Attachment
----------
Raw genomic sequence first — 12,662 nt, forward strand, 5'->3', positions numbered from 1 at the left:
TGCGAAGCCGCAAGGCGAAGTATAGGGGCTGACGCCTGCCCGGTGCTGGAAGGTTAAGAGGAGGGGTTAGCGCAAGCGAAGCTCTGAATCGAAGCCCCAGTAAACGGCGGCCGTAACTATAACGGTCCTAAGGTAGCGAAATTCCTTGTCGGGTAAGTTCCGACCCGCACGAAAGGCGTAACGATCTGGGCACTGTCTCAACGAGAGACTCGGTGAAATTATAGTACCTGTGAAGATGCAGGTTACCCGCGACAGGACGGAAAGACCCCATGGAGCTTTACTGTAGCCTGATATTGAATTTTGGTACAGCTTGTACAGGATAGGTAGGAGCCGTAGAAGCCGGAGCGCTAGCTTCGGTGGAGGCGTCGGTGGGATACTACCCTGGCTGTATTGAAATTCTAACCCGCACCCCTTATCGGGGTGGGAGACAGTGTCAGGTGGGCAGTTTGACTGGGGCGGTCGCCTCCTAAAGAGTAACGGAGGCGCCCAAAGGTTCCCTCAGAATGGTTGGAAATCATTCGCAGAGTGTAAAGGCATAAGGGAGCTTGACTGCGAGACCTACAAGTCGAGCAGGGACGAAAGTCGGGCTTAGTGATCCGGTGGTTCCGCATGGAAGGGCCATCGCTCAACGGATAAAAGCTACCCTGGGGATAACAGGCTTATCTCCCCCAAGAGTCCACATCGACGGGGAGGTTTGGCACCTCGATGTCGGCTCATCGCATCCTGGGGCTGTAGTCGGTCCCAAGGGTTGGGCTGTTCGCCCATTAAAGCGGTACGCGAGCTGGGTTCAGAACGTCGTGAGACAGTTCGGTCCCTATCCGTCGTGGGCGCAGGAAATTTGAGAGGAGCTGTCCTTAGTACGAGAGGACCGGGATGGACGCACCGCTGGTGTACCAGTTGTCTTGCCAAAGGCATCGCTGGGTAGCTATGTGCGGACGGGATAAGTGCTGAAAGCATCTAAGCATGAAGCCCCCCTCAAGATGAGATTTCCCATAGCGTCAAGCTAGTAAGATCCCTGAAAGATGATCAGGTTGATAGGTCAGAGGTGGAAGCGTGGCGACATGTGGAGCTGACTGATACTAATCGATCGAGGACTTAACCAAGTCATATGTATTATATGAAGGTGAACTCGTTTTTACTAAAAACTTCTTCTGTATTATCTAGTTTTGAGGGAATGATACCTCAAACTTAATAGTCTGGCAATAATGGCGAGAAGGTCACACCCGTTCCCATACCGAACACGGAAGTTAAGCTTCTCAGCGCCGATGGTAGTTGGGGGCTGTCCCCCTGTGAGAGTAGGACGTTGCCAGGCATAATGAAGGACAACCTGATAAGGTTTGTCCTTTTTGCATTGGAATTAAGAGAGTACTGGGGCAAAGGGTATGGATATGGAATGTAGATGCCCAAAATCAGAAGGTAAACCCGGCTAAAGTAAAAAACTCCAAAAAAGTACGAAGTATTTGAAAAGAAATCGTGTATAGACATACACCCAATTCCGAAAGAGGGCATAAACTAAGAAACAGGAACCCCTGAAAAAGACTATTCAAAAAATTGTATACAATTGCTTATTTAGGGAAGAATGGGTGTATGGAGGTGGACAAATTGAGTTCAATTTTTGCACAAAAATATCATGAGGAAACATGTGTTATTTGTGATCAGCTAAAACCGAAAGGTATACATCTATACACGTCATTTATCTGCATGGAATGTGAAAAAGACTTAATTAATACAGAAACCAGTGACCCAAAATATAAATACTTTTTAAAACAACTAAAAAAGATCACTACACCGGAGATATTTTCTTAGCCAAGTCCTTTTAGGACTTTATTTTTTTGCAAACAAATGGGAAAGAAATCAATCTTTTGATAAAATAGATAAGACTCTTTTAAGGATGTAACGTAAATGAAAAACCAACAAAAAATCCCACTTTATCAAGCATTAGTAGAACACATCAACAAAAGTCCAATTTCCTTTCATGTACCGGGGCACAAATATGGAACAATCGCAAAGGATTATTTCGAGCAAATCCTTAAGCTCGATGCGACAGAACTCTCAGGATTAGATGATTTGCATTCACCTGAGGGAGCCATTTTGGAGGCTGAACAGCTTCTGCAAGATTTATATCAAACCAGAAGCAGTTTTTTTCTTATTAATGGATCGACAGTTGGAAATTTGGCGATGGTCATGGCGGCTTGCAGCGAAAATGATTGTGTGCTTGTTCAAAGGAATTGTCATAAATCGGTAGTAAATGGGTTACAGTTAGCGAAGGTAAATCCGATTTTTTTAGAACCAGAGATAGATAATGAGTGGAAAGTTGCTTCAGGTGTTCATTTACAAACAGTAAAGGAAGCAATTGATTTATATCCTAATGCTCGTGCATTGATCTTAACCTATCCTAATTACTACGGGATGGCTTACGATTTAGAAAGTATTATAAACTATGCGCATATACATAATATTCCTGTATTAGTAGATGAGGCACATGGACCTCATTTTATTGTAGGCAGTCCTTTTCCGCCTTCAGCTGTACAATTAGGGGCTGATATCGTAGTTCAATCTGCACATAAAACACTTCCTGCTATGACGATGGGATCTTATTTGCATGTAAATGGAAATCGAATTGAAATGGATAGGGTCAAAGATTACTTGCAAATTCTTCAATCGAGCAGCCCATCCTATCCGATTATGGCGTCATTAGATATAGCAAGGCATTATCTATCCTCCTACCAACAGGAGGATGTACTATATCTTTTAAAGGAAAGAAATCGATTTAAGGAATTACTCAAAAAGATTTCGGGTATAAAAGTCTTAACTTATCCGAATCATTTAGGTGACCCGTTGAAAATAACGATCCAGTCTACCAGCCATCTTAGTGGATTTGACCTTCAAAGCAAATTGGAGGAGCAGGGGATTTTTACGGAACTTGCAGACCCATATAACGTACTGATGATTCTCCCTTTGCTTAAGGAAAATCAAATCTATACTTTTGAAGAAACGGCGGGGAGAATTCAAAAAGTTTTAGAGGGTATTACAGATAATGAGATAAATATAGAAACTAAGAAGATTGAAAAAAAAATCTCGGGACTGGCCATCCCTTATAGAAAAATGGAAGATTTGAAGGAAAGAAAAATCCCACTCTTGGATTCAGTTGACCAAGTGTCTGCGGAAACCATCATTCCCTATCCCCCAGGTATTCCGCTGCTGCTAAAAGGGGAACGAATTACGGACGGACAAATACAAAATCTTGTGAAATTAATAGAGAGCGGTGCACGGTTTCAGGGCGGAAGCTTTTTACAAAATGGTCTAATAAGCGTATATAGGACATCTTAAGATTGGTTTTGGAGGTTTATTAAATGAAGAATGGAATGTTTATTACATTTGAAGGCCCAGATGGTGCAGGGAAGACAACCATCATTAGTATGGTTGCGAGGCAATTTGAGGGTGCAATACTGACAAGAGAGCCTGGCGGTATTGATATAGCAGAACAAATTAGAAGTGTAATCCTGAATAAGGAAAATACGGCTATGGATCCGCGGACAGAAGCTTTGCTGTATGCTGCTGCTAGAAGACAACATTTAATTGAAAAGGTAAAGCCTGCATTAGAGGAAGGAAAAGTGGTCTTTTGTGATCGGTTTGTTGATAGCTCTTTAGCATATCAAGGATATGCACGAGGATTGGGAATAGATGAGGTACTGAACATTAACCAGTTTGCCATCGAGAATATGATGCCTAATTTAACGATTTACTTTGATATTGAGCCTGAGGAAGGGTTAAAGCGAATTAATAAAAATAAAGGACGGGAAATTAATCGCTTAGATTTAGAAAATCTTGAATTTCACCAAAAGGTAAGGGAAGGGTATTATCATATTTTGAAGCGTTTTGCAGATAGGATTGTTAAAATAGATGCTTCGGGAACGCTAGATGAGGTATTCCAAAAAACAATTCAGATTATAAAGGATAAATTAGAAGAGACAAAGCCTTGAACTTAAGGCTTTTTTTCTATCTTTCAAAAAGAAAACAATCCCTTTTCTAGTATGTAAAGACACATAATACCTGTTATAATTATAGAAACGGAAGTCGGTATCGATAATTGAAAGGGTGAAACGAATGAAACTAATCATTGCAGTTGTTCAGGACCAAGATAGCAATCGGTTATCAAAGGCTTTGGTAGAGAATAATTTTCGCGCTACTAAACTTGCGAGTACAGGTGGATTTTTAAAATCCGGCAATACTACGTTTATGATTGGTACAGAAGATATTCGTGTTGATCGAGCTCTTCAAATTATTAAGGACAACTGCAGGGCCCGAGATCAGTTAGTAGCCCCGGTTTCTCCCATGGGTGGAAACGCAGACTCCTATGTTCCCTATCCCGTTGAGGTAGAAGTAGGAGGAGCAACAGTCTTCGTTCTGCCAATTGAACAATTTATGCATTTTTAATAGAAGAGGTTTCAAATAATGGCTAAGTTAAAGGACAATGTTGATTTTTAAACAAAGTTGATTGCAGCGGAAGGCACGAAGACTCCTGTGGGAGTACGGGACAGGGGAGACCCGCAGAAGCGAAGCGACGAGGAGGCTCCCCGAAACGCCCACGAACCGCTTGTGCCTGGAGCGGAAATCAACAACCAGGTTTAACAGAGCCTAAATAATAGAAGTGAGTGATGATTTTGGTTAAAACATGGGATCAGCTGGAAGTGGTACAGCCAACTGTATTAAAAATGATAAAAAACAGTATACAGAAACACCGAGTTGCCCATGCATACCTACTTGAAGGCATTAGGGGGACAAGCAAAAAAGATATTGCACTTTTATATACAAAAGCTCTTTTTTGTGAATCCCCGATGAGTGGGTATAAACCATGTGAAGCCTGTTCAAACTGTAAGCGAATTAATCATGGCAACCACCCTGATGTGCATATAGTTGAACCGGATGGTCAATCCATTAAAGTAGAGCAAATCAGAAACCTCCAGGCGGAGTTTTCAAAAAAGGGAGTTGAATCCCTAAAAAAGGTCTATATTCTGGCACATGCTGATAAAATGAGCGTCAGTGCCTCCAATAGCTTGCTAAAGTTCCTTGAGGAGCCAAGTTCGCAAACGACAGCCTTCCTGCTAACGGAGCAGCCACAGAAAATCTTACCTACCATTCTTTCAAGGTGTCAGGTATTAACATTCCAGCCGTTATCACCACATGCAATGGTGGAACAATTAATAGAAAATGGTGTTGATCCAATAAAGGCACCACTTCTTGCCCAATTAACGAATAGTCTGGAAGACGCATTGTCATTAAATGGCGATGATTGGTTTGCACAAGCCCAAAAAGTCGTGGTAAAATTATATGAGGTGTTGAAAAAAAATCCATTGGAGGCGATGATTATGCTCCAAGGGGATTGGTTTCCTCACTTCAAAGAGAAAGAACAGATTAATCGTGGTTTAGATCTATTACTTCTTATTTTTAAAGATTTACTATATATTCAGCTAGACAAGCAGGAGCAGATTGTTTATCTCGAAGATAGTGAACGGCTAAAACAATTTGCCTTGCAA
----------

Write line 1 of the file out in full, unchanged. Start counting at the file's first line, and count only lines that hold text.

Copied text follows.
Raw genomic sequence first — 12,662 nt, forward strand, 5'->3', positions numbered from 1 at the left: